NECIR: Mass unevenly applies mandatory life law for teen murderers

Massachusetts is one of the few states to sentence teens convicted of first-degree murder to prison for life without the possibility of parole, according to a recent New England Center for Investigative Reporting story.

The state has a mandatory life sentence law for juvenile murderers — a law most states like Texas consider so harsh that they refuse to hand it out or even keep it on their law books.

Massachusetts passed its law after Somerville teen Eddie O’Brien stabbed his best friend’s mother 97 times in 1995. The juvenile life law, which passed a year later, was meant to crack down on juvenile “super predators” like O’Brien.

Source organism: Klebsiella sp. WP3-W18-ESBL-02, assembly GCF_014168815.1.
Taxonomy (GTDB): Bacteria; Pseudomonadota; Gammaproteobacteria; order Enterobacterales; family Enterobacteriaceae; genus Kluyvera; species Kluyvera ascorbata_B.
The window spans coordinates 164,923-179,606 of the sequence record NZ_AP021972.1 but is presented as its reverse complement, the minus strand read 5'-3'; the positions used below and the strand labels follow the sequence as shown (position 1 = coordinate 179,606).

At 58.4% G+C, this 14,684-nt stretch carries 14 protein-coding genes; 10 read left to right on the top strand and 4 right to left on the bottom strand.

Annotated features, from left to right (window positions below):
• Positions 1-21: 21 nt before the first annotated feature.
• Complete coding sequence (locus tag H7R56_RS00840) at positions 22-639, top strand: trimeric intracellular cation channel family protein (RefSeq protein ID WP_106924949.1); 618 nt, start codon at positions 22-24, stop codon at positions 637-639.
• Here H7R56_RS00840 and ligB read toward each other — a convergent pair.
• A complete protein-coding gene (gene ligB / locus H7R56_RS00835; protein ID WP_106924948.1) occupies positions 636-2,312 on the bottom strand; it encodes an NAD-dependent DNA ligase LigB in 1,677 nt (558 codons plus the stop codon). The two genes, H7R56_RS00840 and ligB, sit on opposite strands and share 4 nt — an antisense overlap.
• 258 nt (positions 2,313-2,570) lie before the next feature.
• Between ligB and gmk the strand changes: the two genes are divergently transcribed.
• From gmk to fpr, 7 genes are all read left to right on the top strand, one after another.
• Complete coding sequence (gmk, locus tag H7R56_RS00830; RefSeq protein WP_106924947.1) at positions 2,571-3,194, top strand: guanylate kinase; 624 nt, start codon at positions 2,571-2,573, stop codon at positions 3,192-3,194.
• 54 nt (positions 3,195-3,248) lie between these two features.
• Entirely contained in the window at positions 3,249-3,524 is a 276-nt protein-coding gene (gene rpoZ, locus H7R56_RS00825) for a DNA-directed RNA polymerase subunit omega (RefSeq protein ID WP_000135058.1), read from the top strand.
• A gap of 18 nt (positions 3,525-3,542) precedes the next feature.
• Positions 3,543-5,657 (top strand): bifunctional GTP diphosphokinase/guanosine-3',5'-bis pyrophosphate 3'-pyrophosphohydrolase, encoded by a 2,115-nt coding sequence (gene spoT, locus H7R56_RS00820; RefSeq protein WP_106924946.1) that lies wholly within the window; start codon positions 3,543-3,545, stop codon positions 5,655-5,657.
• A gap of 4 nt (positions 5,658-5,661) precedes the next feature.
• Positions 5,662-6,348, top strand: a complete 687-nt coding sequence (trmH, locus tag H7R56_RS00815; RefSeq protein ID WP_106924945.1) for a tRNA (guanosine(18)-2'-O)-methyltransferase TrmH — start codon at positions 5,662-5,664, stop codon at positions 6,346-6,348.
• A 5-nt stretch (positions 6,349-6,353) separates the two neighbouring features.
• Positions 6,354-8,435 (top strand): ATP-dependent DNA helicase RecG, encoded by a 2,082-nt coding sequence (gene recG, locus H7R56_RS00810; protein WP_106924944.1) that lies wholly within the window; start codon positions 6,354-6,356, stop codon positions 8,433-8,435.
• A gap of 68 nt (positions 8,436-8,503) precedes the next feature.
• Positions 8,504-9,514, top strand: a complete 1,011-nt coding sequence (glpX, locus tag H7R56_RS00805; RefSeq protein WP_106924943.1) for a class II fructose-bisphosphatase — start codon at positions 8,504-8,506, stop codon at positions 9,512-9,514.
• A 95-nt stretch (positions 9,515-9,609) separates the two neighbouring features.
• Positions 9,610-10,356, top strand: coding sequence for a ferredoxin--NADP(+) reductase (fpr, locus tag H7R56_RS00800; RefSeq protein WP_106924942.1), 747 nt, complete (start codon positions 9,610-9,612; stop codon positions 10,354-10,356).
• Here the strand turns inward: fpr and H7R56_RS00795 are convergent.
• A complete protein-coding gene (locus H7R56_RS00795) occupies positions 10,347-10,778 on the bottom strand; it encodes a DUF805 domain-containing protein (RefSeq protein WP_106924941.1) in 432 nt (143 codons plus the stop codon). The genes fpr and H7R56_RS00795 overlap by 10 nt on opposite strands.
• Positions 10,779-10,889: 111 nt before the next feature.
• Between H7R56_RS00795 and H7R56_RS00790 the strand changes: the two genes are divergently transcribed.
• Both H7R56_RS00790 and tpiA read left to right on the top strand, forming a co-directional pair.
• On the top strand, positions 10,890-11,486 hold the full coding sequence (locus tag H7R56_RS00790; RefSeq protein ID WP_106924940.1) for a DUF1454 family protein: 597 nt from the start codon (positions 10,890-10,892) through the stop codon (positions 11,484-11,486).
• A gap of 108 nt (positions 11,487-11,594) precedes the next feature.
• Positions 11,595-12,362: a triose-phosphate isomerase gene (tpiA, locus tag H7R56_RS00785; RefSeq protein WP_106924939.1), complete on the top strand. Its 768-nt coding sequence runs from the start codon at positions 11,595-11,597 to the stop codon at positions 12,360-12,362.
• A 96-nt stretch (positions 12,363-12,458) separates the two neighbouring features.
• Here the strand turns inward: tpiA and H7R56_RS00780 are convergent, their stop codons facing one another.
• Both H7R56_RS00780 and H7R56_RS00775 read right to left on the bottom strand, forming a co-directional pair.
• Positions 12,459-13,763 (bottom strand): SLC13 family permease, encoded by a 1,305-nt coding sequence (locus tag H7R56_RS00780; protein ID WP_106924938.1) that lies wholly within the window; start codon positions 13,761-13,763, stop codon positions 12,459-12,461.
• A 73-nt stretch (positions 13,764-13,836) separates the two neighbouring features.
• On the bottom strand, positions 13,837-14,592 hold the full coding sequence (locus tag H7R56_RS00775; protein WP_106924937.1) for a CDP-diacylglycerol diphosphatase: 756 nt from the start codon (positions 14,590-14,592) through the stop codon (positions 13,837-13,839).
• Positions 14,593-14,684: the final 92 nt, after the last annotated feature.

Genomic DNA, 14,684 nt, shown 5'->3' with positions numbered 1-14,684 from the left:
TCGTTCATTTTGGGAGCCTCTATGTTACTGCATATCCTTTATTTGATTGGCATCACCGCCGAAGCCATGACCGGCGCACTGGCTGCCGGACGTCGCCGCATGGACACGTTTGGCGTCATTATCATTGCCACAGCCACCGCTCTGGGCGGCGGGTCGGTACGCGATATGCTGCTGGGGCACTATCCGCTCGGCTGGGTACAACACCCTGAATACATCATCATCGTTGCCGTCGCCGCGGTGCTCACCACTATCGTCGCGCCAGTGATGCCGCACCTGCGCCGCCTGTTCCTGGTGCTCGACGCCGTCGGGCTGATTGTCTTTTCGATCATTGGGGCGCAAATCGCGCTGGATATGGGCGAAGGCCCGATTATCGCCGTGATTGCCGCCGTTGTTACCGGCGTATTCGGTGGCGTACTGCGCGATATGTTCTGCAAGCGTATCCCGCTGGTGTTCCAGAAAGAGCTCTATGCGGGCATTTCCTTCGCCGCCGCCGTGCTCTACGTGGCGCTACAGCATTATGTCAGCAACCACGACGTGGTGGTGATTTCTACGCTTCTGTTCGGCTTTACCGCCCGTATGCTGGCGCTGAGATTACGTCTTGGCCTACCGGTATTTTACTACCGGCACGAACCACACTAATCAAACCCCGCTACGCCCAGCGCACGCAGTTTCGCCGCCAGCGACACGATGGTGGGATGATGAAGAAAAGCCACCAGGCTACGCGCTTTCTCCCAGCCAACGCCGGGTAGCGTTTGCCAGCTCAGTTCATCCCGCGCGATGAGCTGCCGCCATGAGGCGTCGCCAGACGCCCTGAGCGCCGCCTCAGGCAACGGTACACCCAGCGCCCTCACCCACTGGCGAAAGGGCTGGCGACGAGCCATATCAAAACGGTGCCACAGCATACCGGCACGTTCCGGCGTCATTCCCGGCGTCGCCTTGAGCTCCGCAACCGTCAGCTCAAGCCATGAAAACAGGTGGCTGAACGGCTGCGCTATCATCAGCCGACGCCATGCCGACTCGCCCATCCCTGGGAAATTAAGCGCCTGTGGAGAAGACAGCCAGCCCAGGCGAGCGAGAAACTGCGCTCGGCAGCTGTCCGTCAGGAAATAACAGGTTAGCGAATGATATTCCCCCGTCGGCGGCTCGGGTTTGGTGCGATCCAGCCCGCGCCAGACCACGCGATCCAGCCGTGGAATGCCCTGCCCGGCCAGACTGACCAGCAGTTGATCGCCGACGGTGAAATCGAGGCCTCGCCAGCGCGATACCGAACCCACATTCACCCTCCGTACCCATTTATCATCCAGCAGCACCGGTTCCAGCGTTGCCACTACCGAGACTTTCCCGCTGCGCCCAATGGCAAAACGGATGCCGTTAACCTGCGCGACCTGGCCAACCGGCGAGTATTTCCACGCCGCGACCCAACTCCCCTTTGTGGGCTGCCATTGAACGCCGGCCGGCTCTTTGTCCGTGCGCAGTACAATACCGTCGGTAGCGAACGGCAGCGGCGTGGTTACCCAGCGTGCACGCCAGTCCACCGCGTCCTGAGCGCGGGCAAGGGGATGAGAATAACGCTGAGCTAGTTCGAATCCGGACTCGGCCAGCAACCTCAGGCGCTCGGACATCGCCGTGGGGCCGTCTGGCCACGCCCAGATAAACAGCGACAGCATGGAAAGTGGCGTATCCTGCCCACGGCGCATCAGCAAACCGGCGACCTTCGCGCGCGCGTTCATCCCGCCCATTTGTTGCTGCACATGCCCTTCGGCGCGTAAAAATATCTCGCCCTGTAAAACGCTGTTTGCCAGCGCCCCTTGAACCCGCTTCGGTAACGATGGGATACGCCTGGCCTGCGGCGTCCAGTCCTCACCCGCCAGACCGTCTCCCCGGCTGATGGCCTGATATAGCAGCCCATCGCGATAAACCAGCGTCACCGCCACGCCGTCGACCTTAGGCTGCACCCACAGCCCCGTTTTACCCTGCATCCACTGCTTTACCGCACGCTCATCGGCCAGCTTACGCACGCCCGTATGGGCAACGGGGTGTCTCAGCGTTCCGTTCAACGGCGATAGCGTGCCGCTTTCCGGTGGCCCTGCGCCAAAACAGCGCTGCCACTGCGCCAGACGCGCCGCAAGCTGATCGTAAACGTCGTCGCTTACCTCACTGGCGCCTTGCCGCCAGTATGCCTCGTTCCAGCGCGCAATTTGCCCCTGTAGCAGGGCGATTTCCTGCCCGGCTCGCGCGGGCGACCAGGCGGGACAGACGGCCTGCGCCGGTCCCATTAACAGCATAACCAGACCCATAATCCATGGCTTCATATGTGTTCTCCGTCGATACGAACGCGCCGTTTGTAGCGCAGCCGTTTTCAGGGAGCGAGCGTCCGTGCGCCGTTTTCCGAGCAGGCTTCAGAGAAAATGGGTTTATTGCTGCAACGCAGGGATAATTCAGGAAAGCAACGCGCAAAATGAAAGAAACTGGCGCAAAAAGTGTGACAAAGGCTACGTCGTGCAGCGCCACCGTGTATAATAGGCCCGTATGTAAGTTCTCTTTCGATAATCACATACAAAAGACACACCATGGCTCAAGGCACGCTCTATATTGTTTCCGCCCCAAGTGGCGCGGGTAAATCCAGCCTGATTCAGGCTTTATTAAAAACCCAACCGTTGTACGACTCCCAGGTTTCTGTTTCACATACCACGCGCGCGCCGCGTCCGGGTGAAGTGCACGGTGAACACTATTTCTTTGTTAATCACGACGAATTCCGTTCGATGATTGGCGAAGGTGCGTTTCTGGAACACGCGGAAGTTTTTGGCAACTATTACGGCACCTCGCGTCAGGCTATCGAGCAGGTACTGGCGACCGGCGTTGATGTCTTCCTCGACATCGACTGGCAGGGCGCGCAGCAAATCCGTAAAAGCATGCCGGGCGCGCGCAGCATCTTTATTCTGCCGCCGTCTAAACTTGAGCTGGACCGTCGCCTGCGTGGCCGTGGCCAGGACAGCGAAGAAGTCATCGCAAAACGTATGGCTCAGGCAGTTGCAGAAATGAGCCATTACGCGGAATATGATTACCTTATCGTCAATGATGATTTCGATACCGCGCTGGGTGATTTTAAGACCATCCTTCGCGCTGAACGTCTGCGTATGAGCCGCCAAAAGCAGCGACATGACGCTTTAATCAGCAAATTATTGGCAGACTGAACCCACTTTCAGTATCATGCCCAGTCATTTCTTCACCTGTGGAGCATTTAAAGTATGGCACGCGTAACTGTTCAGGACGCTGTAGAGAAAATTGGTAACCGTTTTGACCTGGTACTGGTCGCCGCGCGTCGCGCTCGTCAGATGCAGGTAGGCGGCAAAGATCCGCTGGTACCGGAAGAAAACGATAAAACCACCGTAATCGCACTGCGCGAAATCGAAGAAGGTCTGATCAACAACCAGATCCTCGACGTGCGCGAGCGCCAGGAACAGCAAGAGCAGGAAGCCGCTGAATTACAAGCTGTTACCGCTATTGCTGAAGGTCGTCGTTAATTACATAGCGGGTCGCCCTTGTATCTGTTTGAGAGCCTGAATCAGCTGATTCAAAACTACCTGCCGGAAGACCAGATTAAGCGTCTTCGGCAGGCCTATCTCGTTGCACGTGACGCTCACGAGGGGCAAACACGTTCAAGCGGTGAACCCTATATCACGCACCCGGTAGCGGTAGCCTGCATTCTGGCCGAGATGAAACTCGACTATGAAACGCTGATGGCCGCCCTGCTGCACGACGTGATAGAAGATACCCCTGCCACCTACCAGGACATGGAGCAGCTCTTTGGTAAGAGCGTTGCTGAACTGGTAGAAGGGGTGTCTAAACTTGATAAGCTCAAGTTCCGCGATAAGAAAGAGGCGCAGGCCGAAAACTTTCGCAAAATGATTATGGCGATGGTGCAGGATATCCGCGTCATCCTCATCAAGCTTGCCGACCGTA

NECIR-BU interns and staffers Sarah Favot, Kirsten Berg and Jenna Ebersole spent months reviewing juvenile justice cases across the state to find out how the law has been applied since it was enacted in 1996.

The results are definitely interesting. Read the full report on NECIR-BU’s site here.

You can also hear Maggie Mulvhill, co-director of the New England Center for Investigative Reporting, discuss the story and the center’s findings on WBUR.

Congratulations to Maggie, Kirsten, Jenna and Sarah for the publication of their report.

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